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# Classifying data into ratio, interval, ordinal, or nominal

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Please classify the information, in the attachment, according to order of
ratio, interval, ordinal, and nominal significance.

#### Solution Preview

Identifying the types of measurement (Nominal, Ordinal, Interval, Ratio) is very tricky. So, I have mentioned here the detailed identification of these measurements. Identifying the variables as to the types of measurement in the attached document (OrderPower.doc) were made.

A. Nominal
The name 'Nominal' comes from the Latin nomen, meaning 'name' and nominal data are items which are differentiated by a simple naming system.
The only thing a nominal scale does is to say that items being measured have something in common, although this may not be described.
Nominal items may have numbers assigned to them. This may appear ordinal but is not -- these are used to simplify capture and referencing.
Nominal items are usually categorical, in that they belong to a definable category, such as 'employees'.

Variables in the document that are Nominal type
1. Gender (page 3)
2. ...

#### Solution Summary

This solution addresses the problem of the student on how to classify the types of data variables used in the study. In statistics, data types are classified into ratio, interval, ordinal, and nominal. The rationale behind classifying the data is that for every type of data there is a corresponding statistical tool that is applicable.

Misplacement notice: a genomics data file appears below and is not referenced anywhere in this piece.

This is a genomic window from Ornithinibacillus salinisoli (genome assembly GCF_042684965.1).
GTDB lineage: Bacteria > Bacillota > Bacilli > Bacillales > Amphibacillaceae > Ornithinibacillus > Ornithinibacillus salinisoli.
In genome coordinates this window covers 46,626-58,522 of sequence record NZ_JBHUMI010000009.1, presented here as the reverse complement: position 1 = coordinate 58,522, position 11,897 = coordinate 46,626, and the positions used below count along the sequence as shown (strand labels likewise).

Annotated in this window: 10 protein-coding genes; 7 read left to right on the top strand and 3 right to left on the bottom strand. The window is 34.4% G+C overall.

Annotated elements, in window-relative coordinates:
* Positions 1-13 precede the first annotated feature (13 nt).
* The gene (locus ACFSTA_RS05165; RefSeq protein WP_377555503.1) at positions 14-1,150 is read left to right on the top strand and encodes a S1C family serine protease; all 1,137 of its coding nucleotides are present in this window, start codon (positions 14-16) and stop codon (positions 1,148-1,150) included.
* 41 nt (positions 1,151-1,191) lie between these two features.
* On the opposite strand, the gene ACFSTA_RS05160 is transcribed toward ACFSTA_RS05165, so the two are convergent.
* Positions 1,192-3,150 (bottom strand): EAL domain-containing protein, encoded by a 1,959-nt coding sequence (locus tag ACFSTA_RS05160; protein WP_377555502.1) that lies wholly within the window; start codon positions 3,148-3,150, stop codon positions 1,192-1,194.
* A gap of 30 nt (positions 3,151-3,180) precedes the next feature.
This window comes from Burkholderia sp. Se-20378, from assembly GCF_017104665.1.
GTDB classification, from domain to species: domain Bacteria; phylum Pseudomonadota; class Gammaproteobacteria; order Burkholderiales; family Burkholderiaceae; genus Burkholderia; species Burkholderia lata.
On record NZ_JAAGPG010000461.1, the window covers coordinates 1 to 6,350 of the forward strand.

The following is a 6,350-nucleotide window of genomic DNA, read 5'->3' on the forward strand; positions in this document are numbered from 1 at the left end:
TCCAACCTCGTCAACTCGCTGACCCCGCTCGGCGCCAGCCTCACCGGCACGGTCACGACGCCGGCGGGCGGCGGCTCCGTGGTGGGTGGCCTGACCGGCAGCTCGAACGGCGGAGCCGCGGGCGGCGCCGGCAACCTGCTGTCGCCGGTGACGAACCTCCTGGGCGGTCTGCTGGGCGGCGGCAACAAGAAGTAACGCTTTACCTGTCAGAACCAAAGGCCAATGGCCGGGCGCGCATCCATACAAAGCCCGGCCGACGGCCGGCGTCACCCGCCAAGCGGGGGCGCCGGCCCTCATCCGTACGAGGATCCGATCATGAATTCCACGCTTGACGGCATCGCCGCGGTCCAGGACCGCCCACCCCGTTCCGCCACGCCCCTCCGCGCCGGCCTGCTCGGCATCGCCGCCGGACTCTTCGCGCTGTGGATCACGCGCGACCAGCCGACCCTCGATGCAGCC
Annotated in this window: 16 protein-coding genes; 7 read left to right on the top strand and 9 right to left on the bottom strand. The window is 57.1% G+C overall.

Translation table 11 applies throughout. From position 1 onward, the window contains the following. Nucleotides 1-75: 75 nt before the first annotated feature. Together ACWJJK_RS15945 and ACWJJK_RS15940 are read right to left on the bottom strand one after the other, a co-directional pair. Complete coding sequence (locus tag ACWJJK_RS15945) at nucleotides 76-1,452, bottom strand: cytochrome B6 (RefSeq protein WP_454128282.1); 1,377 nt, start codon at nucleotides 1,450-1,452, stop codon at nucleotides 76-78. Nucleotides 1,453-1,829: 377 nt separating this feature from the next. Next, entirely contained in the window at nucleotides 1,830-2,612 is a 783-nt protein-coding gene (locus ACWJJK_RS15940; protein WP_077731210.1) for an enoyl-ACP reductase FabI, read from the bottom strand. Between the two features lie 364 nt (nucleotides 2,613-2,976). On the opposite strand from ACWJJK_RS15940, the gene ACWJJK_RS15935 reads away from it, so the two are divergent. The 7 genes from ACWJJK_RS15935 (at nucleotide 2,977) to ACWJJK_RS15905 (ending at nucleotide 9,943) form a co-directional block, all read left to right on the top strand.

\$2.19

## Dependent variable

Identify the level of dependent variable measurement (nominal, ordinal, interval, or ratio) implied by the statement.

1. You asked congressmen if the money they have received from PACs is more than \$100,000, between \$50,000 and \$100,000, or less than \$50,000.

2. You asked congress about the primary source of their PAC money: Labor unions, corporations, medical associations, or civil rights groups.

3. You checked the congressional record to see how many times in the past year each congressman was absent from a roll call vote.

4. You asked people on the street to rate their own congressman on a 1 - 7 Likert scale.

5. You asked congressmen to indicate whether they are Republican, Democrat, or Independent.

6. You asked people on the street to rate their own congressman as very liberal, slightly liberal, moderate, slightly conservative or very conservative.

7. You asked each congressman how many years s/he had been in congress.

8. You asked congressmen: Of the following issues, rank order the top three in importance: gas prices, war in Iraq, war in Afghanistan, urban crime, domestic poverty, subprime mortgage crisis.

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